Elon Musk’s Mars rocket Starship may perform its first orbital flight this year after passing a key environmental review from a US regulator.
The Federal Aviation Authority will allow SpaceX to carry out orbital flights from a Texas launch site, but only after the company meets more than 75 requirements related to too many road closures and effects on wildlife and plants.
Mr Musk said a launch could take place as soon as July from the Boca Chica launch site, called Starbase.
However, the company will first have to meet the requirements to obtain a launch licence from the authority.
Prepared for lift-off
“Starship will be ready to fly next month. I was in the high bay and mega bay late last night reviewing progress,” Mr Musk wrote on Twitter.
“We will have a second Starship stack ready to fly in August and then monthly thereafter.”
— SpaceX (@SpaceX) June 13, 2022
The 120-metre-tall Starship is a fully reusable, super heavy-lift launch vehicle that is being built to carry crew and cargo to the Moon, Mars and beyond.
It is set to be the world’s most powerful launch vehicle ever developed, producing 3,991 tonnes of thrust, 15 per cent more than Nasa’s Apollo Moon rocket Saturn V.
In May last year, a Starship prototype completed a high-altitude test, including a successful take-off and touchdown for the first time.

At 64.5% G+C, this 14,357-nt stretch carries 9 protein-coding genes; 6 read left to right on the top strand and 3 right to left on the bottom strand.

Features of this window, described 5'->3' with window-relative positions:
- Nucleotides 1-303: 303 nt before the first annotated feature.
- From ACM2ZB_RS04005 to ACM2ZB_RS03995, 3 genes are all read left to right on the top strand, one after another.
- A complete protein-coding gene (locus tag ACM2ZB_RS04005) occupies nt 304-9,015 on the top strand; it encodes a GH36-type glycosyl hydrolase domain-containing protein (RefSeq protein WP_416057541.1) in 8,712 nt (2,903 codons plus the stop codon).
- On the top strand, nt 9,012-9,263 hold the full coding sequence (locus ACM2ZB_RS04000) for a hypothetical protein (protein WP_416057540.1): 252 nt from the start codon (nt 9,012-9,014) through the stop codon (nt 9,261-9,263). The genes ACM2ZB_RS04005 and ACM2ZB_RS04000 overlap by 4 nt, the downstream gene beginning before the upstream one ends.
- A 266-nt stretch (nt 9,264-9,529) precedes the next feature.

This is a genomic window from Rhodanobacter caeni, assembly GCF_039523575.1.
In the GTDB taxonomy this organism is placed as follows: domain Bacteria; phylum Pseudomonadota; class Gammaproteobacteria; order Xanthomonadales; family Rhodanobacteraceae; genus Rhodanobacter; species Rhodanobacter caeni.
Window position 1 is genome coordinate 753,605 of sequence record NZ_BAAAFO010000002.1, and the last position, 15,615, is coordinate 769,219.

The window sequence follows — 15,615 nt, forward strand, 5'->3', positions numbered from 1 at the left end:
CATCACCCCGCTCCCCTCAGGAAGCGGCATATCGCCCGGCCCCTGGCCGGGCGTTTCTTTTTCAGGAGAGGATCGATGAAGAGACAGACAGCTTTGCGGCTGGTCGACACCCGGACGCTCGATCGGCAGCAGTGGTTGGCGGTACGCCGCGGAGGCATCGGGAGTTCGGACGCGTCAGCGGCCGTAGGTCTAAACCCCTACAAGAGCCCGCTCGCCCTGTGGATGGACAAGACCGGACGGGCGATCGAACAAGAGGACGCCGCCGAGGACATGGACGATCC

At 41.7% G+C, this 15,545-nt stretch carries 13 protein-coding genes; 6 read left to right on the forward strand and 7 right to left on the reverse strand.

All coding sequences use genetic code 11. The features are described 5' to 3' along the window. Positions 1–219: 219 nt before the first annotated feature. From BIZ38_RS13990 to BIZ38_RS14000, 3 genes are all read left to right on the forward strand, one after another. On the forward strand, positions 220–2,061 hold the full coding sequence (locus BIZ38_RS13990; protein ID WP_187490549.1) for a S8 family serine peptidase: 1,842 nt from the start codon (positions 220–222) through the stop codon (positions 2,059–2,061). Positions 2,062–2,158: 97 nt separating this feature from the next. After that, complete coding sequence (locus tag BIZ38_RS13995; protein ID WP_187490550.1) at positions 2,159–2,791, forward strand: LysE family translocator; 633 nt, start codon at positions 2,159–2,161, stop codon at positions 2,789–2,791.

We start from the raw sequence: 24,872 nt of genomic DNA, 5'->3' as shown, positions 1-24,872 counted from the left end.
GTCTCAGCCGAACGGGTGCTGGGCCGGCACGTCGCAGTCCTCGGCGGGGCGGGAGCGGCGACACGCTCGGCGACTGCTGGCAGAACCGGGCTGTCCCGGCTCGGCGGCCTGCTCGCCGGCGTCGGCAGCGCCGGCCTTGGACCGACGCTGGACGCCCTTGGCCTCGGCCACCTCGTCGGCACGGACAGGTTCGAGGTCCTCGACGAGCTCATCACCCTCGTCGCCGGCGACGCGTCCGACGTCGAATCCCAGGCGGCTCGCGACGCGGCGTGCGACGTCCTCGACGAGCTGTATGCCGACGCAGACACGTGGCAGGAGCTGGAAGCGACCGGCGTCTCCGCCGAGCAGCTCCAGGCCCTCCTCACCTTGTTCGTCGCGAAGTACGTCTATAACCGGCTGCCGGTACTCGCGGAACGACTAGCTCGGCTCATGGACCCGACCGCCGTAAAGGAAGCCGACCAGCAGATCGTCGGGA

The Tesla chief executive is working towards sending a million people to Mars by 2050 using his Starship fleets. He hopes to send the first uncrewed cargo flight to the planet within this decade.
The Starship would enter Mars’s atmosphere at 7.5 kilometres per second. The vehicle’s heat shield would be designed to withstand multiple entries.
Doubts over Mars ambitions
Many scientists, however, have criticised the billionaire’s plans, saying that the planet is totally inhospitable.
“Mars is a very hostile environment,” British astrophysicist Martin Rees said last year, at the virtual World Government Summit hosted by Dubai.
Mr Musk has already sold tickets on the Starship to two billionaires.
American Jared Isaacman has purchased a seat on the first crewed flight.
And Japanese entrepreneur Yusaku Maezawa has bought tickets for the first crewed flight to the Moon.
The fly-by flight is planned to be a week long and to include eight other passengers, whose tickets will be sponsored by Mr Maezawa.